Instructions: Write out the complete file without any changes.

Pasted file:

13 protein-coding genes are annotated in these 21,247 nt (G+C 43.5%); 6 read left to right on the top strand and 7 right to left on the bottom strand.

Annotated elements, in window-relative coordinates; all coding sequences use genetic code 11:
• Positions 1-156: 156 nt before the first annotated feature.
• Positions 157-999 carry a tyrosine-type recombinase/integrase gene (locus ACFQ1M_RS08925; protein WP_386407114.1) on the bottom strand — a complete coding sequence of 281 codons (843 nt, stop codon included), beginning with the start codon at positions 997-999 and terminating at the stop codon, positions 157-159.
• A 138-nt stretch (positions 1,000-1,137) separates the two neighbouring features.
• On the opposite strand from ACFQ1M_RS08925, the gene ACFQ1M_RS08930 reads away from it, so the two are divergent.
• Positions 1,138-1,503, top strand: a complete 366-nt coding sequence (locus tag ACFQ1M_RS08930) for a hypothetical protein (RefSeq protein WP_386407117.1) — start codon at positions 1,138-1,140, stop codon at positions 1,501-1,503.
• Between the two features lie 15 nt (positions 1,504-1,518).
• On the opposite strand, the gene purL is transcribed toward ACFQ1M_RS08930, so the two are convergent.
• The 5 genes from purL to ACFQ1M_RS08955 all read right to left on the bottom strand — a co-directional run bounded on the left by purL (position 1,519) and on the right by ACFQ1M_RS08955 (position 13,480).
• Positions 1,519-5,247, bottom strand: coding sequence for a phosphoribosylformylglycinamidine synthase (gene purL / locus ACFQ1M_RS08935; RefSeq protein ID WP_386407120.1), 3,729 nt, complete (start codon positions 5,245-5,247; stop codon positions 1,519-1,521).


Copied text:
13 protein-coding genes are annotated in these 21,247 nt (G+C 43.5%); 6 read left to right on the top strand and 7 right to left on the bottom strand.

Annotated elements, in window-relative coordinates; all coding sequences use genetic code 11:
• Positions 1-156: 156 nt before the first annotated feature.
• Positions 157-999 carry a tyrosine-type recombinase/integrase gene (locus ACFQ1M_RS08925; protein WP_386407114.1) on the bottom strand — a complete coding sequence of 281 codons (843 nt, stop codon included), beginning with the start codon at positions 997-999 and terminating at the stop codon, positions 157-159.
• A 138-nt stretch (positions 1,000-1,137) separates the two neighbouring features.
• On the opposite strand from ACFQ1M_RS08925, the gene ACFQ1M_RS08930 reads away from it, so the two are divergent.
• Positions 1,138-1,503, top strand: a complete 366-nt coding sequence (locus tag ACFQ1M_RS08930) for a hypothetical protein (RefSeq protein WP_386407117.1) — start codon at positions 1,138-1,140, stop codon at positions 1,501-1,503.
• Between the two features lie 15 nt (positions 1,504-1,518).
• On the opposite strand, the gene purL is transcribed toward ACFQ1M_RS08930, so the two are convergent.
• The 5 genes from purL to ACFQ1M_RS08955 all read right to left on the bottom strand — a co-directional run bounded on the left by purL (position 1,519) and on the right by ACFQ1M_RS08955 (position 13,480).
• Positions 1,519-5,247, bottom strand: coding sequence for a phosphoribosylformylglycinamidine synthase (gene purL / locus ACFQ1M_RS08935; RefSeq protein ID WP_386407120.1), 3,729 nt, complete (start codon positions 5,245-5,247; stop codon positions 1,519-1,521).